Small Business Tax Time: Time to Rethink Your Classification?

small business tax classifications

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In the U.S., 95 percent of all businesses are considered “small” or “micro” entities. Often, this means they’re sole proprietorships or operations with only a handful of employees. It also means that tens of millions of Americans receive income from businesses that they own – and that, come tax time, they have to deal with the various rules and regulations for how business income is taxed.

This, of course, leads to countless hours of agonizing over whether a business should reorganize itself to take advantage of tax laws and loopholes. If you’ve been considering restructuring your company for tax reasons, here’s a guide to help you make the decision.

Small Business Structure: Tax Implications

The three most common business classifications for small businesses are…

  • Limited Liability Corporation: This structure has gained popularity in recent years. It lets business owners limit their exposure to liability (including debt liability); income from LLCs goes directly to business owners and is taxed at the personal income level.
  • S-Corporation: This structure is slightly different from the LLC. While it limits an owner’s liability, it allows owners to pay themselves a salary and collect any additional profits the business earns. These profits are taxed at the personal income tax rate. To qualify for S-Corp status, businesses must adhere to certain organizational guidelines that are much easier for smaller firms to meet.
  • C-Corporation: This is the standard structure for larger companies, though some smaller firms find benefits in this structure as well. One of the main attractions is that dividends are taxed at the corporate level, which is currently lower than the comparable personal income level.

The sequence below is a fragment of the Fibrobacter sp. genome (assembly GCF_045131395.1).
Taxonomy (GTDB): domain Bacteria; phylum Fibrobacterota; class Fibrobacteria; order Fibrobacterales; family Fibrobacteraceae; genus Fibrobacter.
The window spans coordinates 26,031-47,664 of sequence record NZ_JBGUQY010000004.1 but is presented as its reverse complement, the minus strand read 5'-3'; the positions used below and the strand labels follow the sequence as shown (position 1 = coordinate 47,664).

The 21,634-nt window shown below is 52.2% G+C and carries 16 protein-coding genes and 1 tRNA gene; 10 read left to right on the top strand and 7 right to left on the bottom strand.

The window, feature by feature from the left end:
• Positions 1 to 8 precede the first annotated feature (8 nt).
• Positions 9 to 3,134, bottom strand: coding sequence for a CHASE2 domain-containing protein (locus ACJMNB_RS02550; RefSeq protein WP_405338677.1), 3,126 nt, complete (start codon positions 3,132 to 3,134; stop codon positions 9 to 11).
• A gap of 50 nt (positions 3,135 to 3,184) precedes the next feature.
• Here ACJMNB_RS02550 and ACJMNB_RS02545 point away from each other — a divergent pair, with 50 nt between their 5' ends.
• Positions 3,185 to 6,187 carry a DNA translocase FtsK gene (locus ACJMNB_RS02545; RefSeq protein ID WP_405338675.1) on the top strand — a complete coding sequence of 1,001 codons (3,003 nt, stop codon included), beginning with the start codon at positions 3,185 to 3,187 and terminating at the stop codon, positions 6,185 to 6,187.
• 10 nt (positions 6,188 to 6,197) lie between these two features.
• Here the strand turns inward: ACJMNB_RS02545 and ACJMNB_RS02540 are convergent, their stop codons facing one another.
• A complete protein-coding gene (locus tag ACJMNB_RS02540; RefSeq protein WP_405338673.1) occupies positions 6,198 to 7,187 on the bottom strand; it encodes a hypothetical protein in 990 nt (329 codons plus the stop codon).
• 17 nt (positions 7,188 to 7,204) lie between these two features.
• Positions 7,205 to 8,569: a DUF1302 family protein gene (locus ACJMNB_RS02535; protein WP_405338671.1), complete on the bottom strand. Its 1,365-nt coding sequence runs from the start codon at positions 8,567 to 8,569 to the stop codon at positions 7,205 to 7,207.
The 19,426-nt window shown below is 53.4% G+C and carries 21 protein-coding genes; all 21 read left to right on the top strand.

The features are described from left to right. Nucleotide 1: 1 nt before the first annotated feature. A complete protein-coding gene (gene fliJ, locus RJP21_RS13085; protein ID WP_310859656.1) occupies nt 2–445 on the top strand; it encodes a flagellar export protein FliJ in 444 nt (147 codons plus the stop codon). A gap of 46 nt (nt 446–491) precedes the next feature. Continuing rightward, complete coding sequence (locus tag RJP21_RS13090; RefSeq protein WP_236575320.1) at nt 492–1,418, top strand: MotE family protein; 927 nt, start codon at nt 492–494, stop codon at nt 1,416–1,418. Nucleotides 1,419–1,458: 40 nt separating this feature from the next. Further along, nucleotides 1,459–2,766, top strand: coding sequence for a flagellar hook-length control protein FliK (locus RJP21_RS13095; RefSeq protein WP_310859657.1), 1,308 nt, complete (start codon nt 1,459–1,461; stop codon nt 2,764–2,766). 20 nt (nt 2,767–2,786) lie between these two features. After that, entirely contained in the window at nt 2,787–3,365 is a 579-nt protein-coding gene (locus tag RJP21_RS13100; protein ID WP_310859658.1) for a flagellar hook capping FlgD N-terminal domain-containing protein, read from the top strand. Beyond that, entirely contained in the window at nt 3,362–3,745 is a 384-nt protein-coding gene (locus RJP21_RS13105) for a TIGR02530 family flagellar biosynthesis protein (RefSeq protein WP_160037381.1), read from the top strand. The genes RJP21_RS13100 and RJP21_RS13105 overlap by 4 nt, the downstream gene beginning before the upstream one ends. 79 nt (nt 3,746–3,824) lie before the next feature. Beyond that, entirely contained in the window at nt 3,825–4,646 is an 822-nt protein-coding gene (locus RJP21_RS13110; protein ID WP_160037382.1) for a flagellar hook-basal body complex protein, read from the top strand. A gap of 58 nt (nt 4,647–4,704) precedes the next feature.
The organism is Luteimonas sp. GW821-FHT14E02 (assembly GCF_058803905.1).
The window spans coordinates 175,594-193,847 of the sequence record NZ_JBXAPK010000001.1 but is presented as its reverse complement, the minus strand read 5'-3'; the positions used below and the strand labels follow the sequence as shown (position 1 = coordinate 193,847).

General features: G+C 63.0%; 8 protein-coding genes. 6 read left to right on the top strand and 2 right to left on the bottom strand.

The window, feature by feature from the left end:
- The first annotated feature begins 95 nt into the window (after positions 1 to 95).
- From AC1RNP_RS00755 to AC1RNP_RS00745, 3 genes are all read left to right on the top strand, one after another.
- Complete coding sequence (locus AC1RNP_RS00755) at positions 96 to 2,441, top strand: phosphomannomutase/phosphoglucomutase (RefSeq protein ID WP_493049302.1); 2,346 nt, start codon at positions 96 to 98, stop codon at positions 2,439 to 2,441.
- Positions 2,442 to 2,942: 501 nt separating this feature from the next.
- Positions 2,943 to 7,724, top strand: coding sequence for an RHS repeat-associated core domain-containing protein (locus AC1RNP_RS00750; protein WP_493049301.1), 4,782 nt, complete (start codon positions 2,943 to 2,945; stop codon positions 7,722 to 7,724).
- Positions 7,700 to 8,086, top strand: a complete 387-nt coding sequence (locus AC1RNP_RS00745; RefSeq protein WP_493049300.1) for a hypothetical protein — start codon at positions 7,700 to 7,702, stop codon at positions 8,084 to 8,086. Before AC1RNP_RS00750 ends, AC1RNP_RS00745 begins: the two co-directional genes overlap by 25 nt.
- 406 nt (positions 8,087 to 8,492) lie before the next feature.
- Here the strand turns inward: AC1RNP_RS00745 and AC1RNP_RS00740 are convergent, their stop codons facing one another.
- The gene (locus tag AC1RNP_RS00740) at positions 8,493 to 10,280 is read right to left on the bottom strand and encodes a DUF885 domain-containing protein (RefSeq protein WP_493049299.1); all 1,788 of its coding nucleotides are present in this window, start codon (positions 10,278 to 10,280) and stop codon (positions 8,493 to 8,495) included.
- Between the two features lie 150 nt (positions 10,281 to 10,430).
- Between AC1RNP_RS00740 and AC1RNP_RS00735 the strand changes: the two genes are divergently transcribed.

Should You Consider Restructuring Your Small Business for Tax Purposes?

The short answer is that it depends.

Just as each business has different liability insurance needs, each business has different factors to consider when establishing a business structure. Analysts and advisors warn that, while switching from one structure to another may come with tax benefits in the short term, there could be costly long-term ramifications.

In addition, the specific taxation structures used for each class of business are far from straightforward. Revenue from a C-Corps, for example, might be taxed twice, negating any benefit from having it taxed at the business rate.

What’s more, if you have plans to sell your company or pass it on to an heir, one structure might make more sense for estate planning purposes.

The bottom line here is that you shouldn’t make any decisions about restructuring your business without talking to an accountant and a lawyer.

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Business Tips | Small Business Liability

Business Insurance Coverage Not Affected by Newly Named Storms

winter storms

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Property Insurance typically protects business owners from theft, damage, and loss of their business property (including a storefront or office, inventory, and equipment). But many business owners find that their Property Insurance policies include a clause that limits coverage for damage caused by named storms.

Called (appropriately) a “named-storm” clause, it typically outlines special coverage circumstances for storms that receive names from a major meteorological research or reporting body (such as the National Weather Service).

For example, a named-storm clause might require that…

  • In the event that a named storm (such as a hurricane or wind storm) damages the business property, business owners can collect insurance benefits only after reaching a higher deductible than the one outlined in their Property Insurance policy. Often, that increased deductible is determined based on the value of the insured property (e.g., one to five percent of the property’s value).
  • If a business owner does not want to pay the higher deductible in the event of a named storm, he or she might be able to pay a higher insurance premium.

The idea behind named-storm clauses is that such storms typically cause damage that is greater and more far-reaching than that caused by unnamed storms. By requiring insured parties to pay more out of pocket before allowing benefits to kick in, insurance companies can save themselves money at times when they’re likely to receive the most claims.

Winter Named Storms Shouldn’t Affect Business Property Insurance Benefits